Dave Ya. I mean, that’s the environment that we came from. So you can’t really blame them. I mean, we are literally stuck in the cell, 23 hours day. And it sounds really bad. But when you’re inside, you kinda… adapt? And the morning rituals (are) a certain way, and then the lunch ritual is a certain way and then just before dinner it’s a certain way. And then just after dinner, depending on how physically active your cell is, then there is another three or four different routines you go through before you hit the sack and fall asleep. So in the mornings, the eight people in your cell will be seated in different places doing different things, and lunch they will be doing different things and dinner they will be doing different things. So it’s very interesting to observe these things. But if it goes on for more than a month or so, you start seeing the same people doing the same things on the same day(s) and it starts getting repetitive. And then you start to slowly lose the days and go into that head-space where it doesn’t really do anybody good so. But physically, you’re still in that cell, you’re not moving around, so it gets very sedentary. So people who come here (the halfway house), they’re still stuck in there.
Chris In prison, the institution decides where you should be and what you should do all day. As Dave says, it leads to an incredibly sedentary life. Plus, it can trap you in a certain head-space. Once released, some people fall into those same sedentary routines. This is what Dave sees around him at the halfway house. Some guys become so institutionalized that even when they get out they just sit around all day, like they did in their cells. Dave wants to break free from that routine, so he takes advantage of what the halfway house has to offer. He is definitely not taking this place for granted.
Weiyun So is it better living here than in prison?
Dave Oh definitely. Definitely.
Weiyun Like less conflict and stuff.
Dave Uh… imagine you are floating in the middle of the ocean for six and a half months, and you finally reached the shore. Like, you feel like you’re going to drown at the end of every day, and then at the start of the next day, you have renewed strength. But wait, you’re still drowning! (chuckles) So everyday you’re in this process, and then at the end of that process, you finally become grounded, in the sense that you can walk around, you are in the real world. But it’s a new experience, because you haven’t used your legs in the past duration of the time that you’re in prison. So, now that I’m talking about it, I’m using this example. I don’t know if you guys can relate, but that’s how it kind of feels if i should put it in an example. So it’s definitely way better.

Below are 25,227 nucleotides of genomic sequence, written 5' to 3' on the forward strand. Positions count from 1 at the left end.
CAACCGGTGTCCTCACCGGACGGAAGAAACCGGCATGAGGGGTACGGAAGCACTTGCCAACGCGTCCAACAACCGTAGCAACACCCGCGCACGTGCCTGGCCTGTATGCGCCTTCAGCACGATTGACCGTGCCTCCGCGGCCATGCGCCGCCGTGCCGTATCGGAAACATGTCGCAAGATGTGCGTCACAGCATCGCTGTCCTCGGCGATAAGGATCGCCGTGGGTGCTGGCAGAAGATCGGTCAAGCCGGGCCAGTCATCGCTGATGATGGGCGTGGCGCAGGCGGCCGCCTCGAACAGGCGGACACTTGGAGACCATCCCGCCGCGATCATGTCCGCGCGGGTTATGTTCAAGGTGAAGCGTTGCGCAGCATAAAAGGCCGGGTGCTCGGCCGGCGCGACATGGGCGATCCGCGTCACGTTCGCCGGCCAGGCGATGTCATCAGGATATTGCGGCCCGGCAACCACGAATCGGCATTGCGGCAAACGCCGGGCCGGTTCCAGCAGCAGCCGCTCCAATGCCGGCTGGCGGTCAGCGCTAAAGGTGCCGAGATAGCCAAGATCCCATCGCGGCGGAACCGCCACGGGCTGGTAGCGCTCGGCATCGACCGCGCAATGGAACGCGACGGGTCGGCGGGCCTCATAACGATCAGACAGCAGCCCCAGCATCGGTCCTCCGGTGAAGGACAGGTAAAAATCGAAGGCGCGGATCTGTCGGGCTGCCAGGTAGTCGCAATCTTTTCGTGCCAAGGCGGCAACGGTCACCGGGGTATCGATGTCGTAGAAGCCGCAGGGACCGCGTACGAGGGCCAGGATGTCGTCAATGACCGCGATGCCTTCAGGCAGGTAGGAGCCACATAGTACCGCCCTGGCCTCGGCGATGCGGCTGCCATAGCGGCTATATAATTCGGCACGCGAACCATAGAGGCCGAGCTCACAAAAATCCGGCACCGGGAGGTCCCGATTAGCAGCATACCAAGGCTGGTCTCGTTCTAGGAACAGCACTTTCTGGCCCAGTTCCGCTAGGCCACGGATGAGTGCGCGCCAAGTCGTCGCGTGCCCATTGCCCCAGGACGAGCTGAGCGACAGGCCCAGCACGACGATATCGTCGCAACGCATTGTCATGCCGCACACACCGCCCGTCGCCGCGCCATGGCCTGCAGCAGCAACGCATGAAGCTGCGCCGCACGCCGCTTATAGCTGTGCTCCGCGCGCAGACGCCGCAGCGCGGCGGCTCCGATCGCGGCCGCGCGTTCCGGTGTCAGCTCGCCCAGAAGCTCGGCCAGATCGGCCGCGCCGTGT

Weiyun After drowning for 6 months in prison, the halfway house was Dave’s first chance to stand on firm ground and catch his breath. Now he needs some time to learn how to use his legs again, and that is what the halfway house provides. Dave tells us what a regular day at the halfway house is like.
Dave Typical weekday is we wake up at 6:45 (AM). The alarm, like you heard, goes off at 6:45. Sometimes it’s an announcement, sometimes they just keep spamming the intercom. So it’s deng deng deng x 5 … Then everybody wakes in a hissy fit. So it’s pretty interesting to watch. So alarm goes off at 6:45. 7 to 8 is our breakfast, we help ourselves, free and easy. 8 to about 9 or 9:30 is area cleaning. So there’s a roster out: so some people do sweeping, some people feed the chickens, some people clean the fish pond and we all share the duties. But over here, like I was sharing with Professor just now, there are some people who have their own preferences. So some people will do a bit of work first, and then they will rest for a good two hours, having a hearty breakfast. So while they do that, we kind of finish up the work.
So, um, some people who are willing, myself included, will do most of the work here. Like sweeping the basketball court and watering the plants. Cause you need to water the plants twice a day, especially the vegetables and the flowering plants. So recently I was put in charge of that, so I do that as well. And then I feed the chickens and I get to know some of the chicks.
Weiyun In addition to having more freedom and the chance to do something rewarding each day, Dave is more relaxed around others. In the prison, he had to be careful who he talked to.
Dave You are completely cut off from anybody who has your best interest at heart because everybody is… is working on that mentality that you’re out to get something from them. And you cannot talk to somebody and get a humane reaction back from them because they are just functioning on their level of fear. Like if one prisoner talks to another prisoner, “hey’s how your day, how’s everything going”, (the other prisoner would respond) “why are you talking to me all of a sudden, are you planning something?”. So it’s hard to talk to somebody that way, especially when you do not have like an ulterior motive. So that’s why I kinda said that you just try to be invisible.
Chris So in the halfway house does that kind of relationship change?
Dave It definitely does.
Chris Do you feel like you can have normal conversations with people without feeling like there’s some ulterior motive?
Dave Yeah, that definitely changes once you come out. But people still have their egos and their personalities. So they try to cling to that as much as they can because that gives them a sense of identity.
Weiyun The halfway house is a step toward reintegration back into the world. Key to this process is to maintain strong ties with family, which is encouraged here. Residents can visit home over the weekends. Dave smiles when we ask about his family, which he gets to see at least once a week. As the director explained:
Director We encourage family members to visit our residents any time, anytime but usually it’s a Sunday. Many of our residents do qualify for what you’d call ‘home leave’. So on weekends, they do go back home.